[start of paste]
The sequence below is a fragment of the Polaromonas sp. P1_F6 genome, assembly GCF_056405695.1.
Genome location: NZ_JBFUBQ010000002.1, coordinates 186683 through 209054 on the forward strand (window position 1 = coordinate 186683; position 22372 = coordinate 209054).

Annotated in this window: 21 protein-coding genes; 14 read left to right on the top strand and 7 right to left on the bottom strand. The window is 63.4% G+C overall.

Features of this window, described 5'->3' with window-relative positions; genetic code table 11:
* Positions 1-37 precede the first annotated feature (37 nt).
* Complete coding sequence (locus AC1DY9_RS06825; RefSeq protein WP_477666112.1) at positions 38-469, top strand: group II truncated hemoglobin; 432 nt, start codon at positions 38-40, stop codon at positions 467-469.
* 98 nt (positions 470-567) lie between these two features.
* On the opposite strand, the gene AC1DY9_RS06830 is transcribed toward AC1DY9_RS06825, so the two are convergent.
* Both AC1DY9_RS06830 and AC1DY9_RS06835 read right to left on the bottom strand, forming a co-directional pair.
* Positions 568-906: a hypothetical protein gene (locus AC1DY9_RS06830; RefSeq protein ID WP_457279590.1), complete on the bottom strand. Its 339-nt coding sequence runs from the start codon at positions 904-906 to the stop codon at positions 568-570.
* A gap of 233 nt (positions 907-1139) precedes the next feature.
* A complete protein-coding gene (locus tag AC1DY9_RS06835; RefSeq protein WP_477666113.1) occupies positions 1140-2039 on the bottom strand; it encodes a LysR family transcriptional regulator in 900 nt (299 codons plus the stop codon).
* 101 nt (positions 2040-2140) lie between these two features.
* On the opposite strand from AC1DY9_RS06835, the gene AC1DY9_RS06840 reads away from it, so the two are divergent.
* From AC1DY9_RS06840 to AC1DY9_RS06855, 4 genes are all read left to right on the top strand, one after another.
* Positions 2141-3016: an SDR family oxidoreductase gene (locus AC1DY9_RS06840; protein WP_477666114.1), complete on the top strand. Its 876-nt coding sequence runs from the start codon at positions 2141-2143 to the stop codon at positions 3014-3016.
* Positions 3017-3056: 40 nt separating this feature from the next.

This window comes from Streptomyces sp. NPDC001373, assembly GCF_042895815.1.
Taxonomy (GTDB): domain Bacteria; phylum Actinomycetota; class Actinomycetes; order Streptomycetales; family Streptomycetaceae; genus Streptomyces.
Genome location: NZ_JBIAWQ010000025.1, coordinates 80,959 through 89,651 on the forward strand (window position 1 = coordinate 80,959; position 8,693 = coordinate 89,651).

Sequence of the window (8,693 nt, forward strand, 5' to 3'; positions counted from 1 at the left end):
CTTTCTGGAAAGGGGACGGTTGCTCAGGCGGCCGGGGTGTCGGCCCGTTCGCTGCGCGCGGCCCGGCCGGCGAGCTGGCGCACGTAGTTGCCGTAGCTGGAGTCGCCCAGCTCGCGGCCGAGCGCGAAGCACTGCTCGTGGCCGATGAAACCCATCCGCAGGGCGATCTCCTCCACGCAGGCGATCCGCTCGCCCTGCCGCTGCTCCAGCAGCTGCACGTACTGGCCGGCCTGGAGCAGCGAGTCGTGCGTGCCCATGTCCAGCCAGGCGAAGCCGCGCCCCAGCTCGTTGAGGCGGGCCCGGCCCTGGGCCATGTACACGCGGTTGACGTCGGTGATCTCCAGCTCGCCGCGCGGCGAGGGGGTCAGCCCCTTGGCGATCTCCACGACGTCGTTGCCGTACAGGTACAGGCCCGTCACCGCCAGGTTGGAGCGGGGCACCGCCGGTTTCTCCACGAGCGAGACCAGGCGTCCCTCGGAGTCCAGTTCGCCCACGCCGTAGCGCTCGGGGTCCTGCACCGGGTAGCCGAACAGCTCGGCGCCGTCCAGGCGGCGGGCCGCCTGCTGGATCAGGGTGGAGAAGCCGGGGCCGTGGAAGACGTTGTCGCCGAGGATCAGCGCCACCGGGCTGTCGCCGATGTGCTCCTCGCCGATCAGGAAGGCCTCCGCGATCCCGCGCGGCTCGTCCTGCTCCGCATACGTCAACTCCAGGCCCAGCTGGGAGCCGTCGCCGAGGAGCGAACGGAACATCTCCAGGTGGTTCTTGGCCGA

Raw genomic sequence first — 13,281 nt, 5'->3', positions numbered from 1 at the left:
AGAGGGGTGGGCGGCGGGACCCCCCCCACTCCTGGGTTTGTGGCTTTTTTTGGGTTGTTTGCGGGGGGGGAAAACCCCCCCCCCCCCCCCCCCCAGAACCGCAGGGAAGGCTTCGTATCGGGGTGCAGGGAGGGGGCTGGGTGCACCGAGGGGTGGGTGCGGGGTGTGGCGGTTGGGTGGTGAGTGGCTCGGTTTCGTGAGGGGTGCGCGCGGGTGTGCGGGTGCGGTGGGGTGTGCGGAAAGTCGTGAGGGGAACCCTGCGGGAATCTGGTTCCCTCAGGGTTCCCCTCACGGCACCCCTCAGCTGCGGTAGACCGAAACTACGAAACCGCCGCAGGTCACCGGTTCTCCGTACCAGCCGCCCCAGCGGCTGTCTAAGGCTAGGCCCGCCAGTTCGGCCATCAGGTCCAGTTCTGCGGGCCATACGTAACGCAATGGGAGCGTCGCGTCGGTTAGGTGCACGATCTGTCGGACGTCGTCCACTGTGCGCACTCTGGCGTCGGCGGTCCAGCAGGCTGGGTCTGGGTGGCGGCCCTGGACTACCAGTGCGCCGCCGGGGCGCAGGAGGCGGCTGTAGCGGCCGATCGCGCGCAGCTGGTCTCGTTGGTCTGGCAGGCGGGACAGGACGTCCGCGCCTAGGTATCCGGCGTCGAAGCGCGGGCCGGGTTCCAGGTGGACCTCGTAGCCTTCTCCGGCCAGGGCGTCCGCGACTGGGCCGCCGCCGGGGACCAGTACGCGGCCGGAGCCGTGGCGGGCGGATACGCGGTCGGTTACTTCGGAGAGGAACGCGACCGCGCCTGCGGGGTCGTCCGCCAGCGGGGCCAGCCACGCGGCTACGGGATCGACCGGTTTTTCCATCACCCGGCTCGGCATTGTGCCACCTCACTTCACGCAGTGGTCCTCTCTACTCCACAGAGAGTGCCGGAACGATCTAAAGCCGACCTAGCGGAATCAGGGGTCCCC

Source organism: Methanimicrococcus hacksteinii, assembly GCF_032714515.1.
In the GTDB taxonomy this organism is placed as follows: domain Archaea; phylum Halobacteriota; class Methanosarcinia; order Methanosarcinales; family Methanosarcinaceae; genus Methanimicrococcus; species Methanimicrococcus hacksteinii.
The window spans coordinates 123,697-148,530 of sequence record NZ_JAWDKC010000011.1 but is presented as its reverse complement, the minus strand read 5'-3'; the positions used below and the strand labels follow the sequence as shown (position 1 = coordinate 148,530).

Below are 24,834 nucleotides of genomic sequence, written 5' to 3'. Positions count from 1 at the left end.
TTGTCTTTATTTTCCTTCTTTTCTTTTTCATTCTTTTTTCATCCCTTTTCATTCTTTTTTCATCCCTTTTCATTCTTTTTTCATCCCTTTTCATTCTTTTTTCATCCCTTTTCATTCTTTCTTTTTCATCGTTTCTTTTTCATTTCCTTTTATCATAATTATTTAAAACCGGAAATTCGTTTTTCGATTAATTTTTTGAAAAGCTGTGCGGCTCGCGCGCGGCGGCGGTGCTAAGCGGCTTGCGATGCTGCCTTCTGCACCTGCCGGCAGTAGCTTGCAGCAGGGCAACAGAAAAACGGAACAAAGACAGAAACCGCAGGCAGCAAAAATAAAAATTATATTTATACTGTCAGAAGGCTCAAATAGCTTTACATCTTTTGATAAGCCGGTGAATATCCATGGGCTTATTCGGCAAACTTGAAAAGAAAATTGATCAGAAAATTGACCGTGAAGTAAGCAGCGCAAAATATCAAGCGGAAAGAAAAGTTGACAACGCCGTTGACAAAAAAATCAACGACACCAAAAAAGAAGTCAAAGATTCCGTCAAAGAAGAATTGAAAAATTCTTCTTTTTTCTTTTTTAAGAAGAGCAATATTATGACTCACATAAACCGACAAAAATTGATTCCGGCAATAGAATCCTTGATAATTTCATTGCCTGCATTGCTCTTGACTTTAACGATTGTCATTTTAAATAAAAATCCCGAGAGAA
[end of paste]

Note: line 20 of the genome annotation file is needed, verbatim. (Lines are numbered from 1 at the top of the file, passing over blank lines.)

Genome location: NZ_JBIAWQ010000025.1, coordinates 80,959 through 89,651 on the forward strand (window position 1 = coordinate 80,959; position 8,693 = coordinate 89,651).